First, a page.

In addition, the dashboard pinpoints opportunities for incorporating strategies and best practices that can improve a project’s potential for furthering peace and social protection. “We wanted to offer not only a preliminary assessment of risks, but also a list of action points and detailed guidance for how to move ahead with each project,” added Scartozzi.

An add-on module to the CSPDxCF is designed specifically for projects seeking finance from the GCF. The module provides guidance briefs tailored to the sectors the GCF targets for investments: health, food, water; livelihoods; infrastructure and built environment; ecosystems; energy; transport; buildings, cities, industries; forest and land uses. These guidance briefs are the result of a collaboration between CGIAR and Interpeace. 

The development of the CSPDxCF has been informed by ClimBeR and FCM’s previous work to create the Climate Security Sensitivity Tool (CSST), which offers planners of agricultural climate-adaptation programs guidance on how to account for conflict and insecurity, while ensuring effective project implementation that contributes to building peace.

CGIAR: Building an ecosystem of actors to further peace-responsive climate finance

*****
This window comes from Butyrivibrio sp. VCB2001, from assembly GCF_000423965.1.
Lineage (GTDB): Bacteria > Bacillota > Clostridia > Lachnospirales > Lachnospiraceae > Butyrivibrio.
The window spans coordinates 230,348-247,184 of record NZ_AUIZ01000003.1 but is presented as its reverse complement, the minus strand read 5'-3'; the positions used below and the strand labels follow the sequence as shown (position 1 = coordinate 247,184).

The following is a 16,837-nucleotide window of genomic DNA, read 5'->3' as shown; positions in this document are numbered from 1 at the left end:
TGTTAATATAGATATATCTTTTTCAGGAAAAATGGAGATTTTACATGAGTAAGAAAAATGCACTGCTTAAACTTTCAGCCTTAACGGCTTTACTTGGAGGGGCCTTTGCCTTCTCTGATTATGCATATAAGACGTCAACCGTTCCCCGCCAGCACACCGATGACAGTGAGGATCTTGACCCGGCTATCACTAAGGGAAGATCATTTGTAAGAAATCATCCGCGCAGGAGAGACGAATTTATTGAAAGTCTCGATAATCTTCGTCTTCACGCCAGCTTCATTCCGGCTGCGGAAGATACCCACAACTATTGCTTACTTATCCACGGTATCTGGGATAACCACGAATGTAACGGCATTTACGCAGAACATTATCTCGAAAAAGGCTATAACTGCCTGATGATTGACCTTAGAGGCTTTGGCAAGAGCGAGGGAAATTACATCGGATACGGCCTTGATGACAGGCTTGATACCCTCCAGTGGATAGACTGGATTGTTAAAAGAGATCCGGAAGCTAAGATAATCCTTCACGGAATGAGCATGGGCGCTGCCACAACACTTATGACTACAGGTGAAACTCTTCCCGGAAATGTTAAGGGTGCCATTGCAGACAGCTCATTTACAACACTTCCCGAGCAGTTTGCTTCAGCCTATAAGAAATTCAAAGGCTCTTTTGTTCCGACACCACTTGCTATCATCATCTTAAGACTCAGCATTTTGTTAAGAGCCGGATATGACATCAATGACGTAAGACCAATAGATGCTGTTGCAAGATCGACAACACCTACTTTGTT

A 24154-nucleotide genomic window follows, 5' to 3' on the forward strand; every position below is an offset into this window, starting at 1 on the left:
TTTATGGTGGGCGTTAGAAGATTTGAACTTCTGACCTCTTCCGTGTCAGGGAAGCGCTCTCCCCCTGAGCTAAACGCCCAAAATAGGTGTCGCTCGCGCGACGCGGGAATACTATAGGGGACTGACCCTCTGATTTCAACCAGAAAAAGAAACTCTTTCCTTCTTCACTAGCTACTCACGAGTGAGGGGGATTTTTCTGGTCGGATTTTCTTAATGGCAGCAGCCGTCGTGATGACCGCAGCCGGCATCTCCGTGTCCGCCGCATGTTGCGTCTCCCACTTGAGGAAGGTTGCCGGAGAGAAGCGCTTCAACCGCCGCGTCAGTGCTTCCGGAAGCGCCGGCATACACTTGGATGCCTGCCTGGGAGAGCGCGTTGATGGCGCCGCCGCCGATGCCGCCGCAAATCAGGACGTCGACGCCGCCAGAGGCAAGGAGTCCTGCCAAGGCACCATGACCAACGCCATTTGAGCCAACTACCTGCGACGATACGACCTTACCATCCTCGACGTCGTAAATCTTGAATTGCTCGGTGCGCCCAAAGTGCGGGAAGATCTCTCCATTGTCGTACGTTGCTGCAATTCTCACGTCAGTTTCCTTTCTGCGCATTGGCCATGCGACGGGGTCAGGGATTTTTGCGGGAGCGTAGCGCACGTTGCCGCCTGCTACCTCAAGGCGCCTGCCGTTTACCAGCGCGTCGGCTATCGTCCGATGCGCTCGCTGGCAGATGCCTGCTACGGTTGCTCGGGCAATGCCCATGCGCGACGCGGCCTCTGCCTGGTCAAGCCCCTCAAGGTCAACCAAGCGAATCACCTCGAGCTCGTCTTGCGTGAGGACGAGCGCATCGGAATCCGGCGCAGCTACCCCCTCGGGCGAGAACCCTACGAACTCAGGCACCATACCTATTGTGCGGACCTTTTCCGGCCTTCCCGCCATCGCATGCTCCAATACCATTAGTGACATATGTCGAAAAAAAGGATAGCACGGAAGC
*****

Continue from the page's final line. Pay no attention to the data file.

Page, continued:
Immediately following the launch of the CSPDxCF during COP 28, the tool will be publicly available for use by all entities planning and designing climate mitigation and adaptation projects. 

One of the first users is expected to be CGIAR itself, which is a GCF accredited entity and is building a pipeline of projects representing hundreds of millions of dollars of climate finance. One project currently under development by CGIAR and a couple of West African countries is intended to pilot a conflict-sensitive version of the previously very successful climate-smart villages—a standout innovation that has proved to make a difference for local communities as they adopt climate-smart technologies and information services. Use of the CSPDxCF will help ensure that the project design accounts for conflict and fragility risks. 

But the efforts do not stop with CGIAR:

“Our goal is to convene an ecosystem of donors, IFIs, climate funds, and project planners to collaborate on promoting conflict-sensitive and peace-responsive investments and to mobilize a greater share of climate finance toward fragile and conflict-affected settings,” concluded Scartozzi.

ClimBeR and FCM researchers intend to expand the CSPDxCF by collaborating with IFIs and climate funds to include additional add-on modules that match their specific characteristics and can provide tailored guidance to project planners aiming to achieve climate mitigation, adaptation, social protection, and peace. 


Share this to :